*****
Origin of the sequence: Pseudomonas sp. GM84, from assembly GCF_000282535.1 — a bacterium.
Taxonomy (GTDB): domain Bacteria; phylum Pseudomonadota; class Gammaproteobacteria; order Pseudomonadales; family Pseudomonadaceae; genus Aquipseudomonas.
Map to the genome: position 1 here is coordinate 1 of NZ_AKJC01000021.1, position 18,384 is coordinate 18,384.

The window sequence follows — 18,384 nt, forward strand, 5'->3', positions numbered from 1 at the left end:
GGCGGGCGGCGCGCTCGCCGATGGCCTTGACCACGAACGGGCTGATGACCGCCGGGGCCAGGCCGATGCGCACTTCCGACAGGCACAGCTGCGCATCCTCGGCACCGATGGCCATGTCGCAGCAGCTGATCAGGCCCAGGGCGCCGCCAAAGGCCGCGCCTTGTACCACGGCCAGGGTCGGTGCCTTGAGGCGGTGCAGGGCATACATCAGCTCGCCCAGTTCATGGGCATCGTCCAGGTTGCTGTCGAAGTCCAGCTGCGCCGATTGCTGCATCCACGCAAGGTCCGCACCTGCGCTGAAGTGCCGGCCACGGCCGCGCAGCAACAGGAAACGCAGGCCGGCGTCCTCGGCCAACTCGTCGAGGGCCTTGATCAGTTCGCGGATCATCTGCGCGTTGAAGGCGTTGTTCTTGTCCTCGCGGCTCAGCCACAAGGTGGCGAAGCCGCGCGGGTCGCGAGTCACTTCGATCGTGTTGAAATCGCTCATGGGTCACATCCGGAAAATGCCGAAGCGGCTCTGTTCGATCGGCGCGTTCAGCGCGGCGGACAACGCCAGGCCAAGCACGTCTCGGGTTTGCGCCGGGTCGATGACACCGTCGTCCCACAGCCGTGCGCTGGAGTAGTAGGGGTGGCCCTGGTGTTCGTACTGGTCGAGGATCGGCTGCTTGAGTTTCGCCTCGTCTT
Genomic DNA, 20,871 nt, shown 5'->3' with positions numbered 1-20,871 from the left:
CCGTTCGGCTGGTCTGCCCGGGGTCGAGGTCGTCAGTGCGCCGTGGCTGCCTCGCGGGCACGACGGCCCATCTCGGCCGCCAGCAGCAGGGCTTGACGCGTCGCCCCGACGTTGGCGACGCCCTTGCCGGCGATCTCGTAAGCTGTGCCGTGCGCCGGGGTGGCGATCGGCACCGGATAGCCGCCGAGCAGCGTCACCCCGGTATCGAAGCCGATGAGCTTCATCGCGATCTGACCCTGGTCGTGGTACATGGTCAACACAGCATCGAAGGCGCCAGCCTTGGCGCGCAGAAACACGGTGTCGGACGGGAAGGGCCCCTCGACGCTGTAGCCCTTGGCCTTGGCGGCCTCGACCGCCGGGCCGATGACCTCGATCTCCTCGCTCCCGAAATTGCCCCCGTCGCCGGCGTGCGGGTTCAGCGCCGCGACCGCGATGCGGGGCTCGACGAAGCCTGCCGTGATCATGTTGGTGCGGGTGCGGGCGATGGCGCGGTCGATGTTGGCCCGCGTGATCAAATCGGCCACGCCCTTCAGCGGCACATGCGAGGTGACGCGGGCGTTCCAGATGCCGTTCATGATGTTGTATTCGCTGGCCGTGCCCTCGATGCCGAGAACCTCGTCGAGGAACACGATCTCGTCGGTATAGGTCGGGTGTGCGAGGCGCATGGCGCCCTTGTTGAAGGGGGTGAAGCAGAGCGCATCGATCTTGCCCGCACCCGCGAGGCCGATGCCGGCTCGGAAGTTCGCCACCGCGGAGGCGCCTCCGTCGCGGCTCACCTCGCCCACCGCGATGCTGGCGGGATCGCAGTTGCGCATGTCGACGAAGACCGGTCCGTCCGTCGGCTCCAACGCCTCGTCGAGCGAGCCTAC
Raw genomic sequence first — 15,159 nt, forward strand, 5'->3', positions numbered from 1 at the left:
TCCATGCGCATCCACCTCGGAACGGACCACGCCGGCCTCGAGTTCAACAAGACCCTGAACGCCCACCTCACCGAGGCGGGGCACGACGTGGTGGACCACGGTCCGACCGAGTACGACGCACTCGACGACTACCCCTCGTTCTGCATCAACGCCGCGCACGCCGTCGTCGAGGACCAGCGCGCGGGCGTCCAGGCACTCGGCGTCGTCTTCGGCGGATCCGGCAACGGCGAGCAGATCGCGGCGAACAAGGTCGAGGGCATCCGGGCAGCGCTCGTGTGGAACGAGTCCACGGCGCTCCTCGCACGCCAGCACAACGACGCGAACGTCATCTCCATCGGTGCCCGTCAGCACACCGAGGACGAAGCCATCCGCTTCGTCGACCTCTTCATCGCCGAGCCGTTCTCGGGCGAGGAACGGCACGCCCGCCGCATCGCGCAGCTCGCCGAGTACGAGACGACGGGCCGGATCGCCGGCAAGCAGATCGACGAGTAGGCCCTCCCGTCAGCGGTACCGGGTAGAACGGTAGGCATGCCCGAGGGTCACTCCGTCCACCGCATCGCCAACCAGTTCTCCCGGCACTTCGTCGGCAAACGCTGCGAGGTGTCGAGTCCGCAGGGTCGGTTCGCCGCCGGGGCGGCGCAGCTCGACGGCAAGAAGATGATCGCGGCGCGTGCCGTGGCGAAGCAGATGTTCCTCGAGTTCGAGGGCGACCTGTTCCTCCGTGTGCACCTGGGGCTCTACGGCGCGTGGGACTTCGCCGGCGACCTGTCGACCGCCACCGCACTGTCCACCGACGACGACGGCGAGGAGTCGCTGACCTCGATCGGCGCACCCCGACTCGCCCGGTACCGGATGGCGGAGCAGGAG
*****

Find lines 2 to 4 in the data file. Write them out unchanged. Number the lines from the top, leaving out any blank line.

Taxonomy (GTDB): domain Bacteria; phylum Pseudomonadota; class Gammaproteobacteria; order Pseudomonadales; family Pseudomonadaceae; genus Aquipseudomonas.
Map to the genome: position 1 here is coordinate 1 of NZ_AKJC01000021.1, position 18,384 is coordinate 18,384.

The window sequence follows — 18,384 nt, forward strand, 5'->3', positions numbered from 1 at the left end: